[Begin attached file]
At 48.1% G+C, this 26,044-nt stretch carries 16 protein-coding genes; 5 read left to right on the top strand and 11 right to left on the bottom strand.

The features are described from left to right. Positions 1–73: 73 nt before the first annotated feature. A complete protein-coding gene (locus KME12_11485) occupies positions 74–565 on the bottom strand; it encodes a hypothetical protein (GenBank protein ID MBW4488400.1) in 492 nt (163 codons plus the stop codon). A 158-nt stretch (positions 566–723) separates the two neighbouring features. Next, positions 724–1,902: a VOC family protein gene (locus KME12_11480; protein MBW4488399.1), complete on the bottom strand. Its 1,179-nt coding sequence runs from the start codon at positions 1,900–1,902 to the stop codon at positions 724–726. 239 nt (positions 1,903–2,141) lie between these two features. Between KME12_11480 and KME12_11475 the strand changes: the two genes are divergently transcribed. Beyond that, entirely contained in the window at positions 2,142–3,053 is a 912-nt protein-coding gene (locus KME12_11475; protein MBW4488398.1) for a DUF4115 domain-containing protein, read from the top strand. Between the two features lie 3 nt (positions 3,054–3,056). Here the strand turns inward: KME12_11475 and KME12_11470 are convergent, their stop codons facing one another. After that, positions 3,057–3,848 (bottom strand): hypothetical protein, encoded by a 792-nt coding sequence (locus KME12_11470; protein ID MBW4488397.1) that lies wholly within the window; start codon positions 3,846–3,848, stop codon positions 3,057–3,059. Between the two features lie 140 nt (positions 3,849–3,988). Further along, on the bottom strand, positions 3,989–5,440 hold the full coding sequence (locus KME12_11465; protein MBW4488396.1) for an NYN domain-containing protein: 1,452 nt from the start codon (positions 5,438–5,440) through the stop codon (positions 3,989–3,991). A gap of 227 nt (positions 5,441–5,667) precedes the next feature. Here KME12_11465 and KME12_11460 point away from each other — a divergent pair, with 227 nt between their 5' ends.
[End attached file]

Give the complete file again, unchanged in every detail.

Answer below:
At 48.1% G+C, this 26,044-nt stretch carries 16 protein-coding genes; 5 read left to right on the top strand and 11 right to left on the bottom strand.

The features are described from left to right. Positions 1–73: 73 nt before the first annotated feature. A complete protein-coding gene (locus KME12_11485) occupies positions 74–565 on the bottom strand; it encodes a hypothetical protein (GenBank protein ID MBW4488400.1) in 492 nt (163 codons plus the stop codon). A 158-nt stretch (positions 566–723) separates the two neighbouring features. Next, positions 724–1,902: a VOC family protein gene (locus KME12_11480; protein MBW4488399.1), complete on the bottom strand. Its 1,179-nt coding sequence runs from the start codon at positions 1,900–1,902 to the stop codon at positions 724–726. 239 nt (positions 1,903–2,141) lie between these two features. Between KME12_11480 and KME12_11475 the strand changes: the two genes are divergently transcribed. Beyond that, entirely contained in the window at positions 2,142–3,053 is a 912-nt protein-coding gene (locus KME12_11475; protein MBW4488398.1) for a DUF4115 domain-containing protein, read from the top strand. Between the two features lie 3 nt (positions 3,054–3,056). Here the strand turns inward: KME12_11475 and KME12_11470 are convergent, their stop codons facing one another. After that, positions 3,057–3,848 (bottom strand): hypothetical protein, encoded by a 792-nt coding sequence (locus KME12_11470; protein ID MBW4488397.1) that lies wholly within the window; start codon positions 3,846–3,848, stop codon positions 3,057–3,059. Between the two features lie 140 nt (positions 3,849–3,988). Further along, on the bottom strand, positions 3,989–5,440 hold the full coding sequence (locus KME12_11465; protein MBW4488396.1) for an NYN domain-containing protein: 1,452 nt from the start codon (positions 5,438–5,440) through the stop codon (positions 3,989–3,991). A gap of 227 nt (positions 5,441–5,667) precedes the next feature. Here KME12_11465 and KME12_11460 point away from each other — a divergent pair, with 227 nt between their 5' ends.